Originally Posted by 10isfreak
In the first place, I never intended to mean that Yandell was addressing this question. I meant that people were using his results improperly.
Secondly, the claim regarding the contact location doesn't rely on a ball's size spot on the string bed. The effect I am looking to get is a fast closure of the racket face upon contact. Any ball struck bellow the geometric center will make it happen to some extent -- that is, you have half a racket string bed to manage getting it right.
The study the SpeedMaster did divided contacts in terms of racket reaction after impact: stable, closed, opened. That is sweet spot, upper half or lower half. You can err a bit toward the tip, the edge or the throat... it still twists the racket. Maybe I worded it poorly by phrasing it the way I did. In my head, it was very clear that relationship wasn't continuous in the sense that each fraction of an inch would give you more spin, but looking at the sentences I wrote, I wasn't accurate enough.
I did provide a chart with three zones, but it's not clear how to use it. To me, you don't use a marginal analysis to make inferences given qualitative data...
OK, I see what you're saying. It would make sense that any hit below center would generate more spin, if we assume a gradient from 2" from center, where 30+% more spin is generated, compared to the center. So, possibly, impacts 1" from center might generate 15% more spin then center impacts. There might be a linear spin gradient from the edge toward the center, in other words. But this is assuming a lot, as the stringbed effects responsible for that extra spin are complex and some of them rely on close proximity to the frame edge.
The rotation effect you mention is one of those effects, but given the physics of racquet rotational instability - twisting moments are much greater the further the impact is from center - one would think that the rotation effect would be much less effective at producing extra spin on impacts 1" from the center than it would be at 2" from the center. But I think another experiment would be needed to sort that out.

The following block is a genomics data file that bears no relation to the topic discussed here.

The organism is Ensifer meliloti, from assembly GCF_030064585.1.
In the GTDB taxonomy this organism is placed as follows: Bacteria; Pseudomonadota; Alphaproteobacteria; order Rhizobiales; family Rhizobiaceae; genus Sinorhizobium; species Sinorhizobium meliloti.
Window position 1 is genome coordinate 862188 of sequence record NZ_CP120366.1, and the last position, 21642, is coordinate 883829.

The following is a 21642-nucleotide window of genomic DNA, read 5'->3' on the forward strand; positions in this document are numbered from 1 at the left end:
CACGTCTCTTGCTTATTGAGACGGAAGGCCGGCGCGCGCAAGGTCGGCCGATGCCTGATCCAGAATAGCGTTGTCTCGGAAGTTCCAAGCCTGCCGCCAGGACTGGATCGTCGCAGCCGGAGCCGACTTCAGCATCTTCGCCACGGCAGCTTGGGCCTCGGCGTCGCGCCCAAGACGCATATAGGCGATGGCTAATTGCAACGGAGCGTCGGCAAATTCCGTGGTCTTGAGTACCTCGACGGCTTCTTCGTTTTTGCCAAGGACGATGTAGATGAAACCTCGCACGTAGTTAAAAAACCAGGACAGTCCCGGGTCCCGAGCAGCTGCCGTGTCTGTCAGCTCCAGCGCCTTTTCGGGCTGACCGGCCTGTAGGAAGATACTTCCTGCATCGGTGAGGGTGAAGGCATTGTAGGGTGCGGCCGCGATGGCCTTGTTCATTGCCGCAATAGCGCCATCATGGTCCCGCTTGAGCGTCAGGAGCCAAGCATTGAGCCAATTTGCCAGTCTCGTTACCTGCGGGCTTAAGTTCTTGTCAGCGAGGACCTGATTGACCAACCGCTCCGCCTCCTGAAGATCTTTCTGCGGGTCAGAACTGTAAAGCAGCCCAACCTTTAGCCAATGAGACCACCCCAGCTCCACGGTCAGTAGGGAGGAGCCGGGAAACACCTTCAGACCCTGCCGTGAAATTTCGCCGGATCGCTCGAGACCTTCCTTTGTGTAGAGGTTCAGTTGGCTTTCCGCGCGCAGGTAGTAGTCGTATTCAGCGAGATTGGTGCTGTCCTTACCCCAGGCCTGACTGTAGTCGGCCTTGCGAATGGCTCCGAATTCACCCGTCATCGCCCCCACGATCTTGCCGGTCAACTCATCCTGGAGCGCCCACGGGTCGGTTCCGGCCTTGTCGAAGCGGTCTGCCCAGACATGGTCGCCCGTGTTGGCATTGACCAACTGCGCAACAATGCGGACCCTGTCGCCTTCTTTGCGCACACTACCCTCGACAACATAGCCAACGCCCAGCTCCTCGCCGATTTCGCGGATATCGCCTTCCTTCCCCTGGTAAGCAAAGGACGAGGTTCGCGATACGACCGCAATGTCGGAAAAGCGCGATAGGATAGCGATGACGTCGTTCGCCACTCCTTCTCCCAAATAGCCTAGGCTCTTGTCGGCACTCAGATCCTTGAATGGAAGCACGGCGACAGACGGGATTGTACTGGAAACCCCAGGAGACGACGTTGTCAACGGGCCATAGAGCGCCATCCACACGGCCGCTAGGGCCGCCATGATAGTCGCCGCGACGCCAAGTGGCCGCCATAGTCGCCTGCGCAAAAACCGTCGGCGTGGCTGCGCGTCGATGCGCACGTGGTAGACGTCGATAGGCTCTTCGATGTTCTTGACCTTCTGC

For those who are wondering what experiments I'm talking about
The rotation effect can also be applied by the player if he swings so that the top edge of the racquet is accelerating relative to the bottom edge at contact. This will apply a relatively larger force to the top of the ball than the bottom of the ball, producing more spin, even on impacts at locations other than below center and without the racquet spinning in reaction to the ball impact. Rod Cross gives a good explanation of this in a paper on the physics of the kick serve, see Part II, Section 5. Racquet Rotation here: http://twu.tennis-warehouse.com/lear...r/location.php
So there are several racquet rotation events that can generate extra spin:
1. Impacts below the center of the strings produce more spin, all other things equal, due to various stringbed phenomena, one of which is a result of the off-axis impact causing the racquet to "close", which results in greater force being applied to the "top" of the ball.
2. The player can swing in such a way that the racquet-face is closing during impact. In other words, just before impact it is less closed than during and after impact. This will have a similar effect as above, but is not necessarily dependent on impact location. A player could do this by actively pronating the forearm to close the racquet face through impact. I believe coaches sometimes refer to this as "grinding" the ball to produce additional spin at impact. However, there is not enough time during impact for a player to decide, at that point, to do this. The rotation of the racquet would have to be set in motion prior to contact. (Although this could probably be debated by talking about reflex contractions of the forearm muscles, etc., but I'm not sure it would lead anywhere productive.)
3. Racquet tilt should also be considered along with the above. If a racquet is "closed" during the swing, and that angle remains constant so that it is not rotating during contact as in #2 above, it will still produce more spin for the same physical reason as the two rotation events - the closed racquet face will apply greater force to the top of the ball than the bottom of the ball.
I don't know, but I still think it would be better to aim for the center of the strings, or at least along the longitudinal axis. This would seem to give the greatest chance of producing a good shot, although shot speed and spin will vary each time one misses the center, while reducing the chance of clipping the frame and losing the point outright.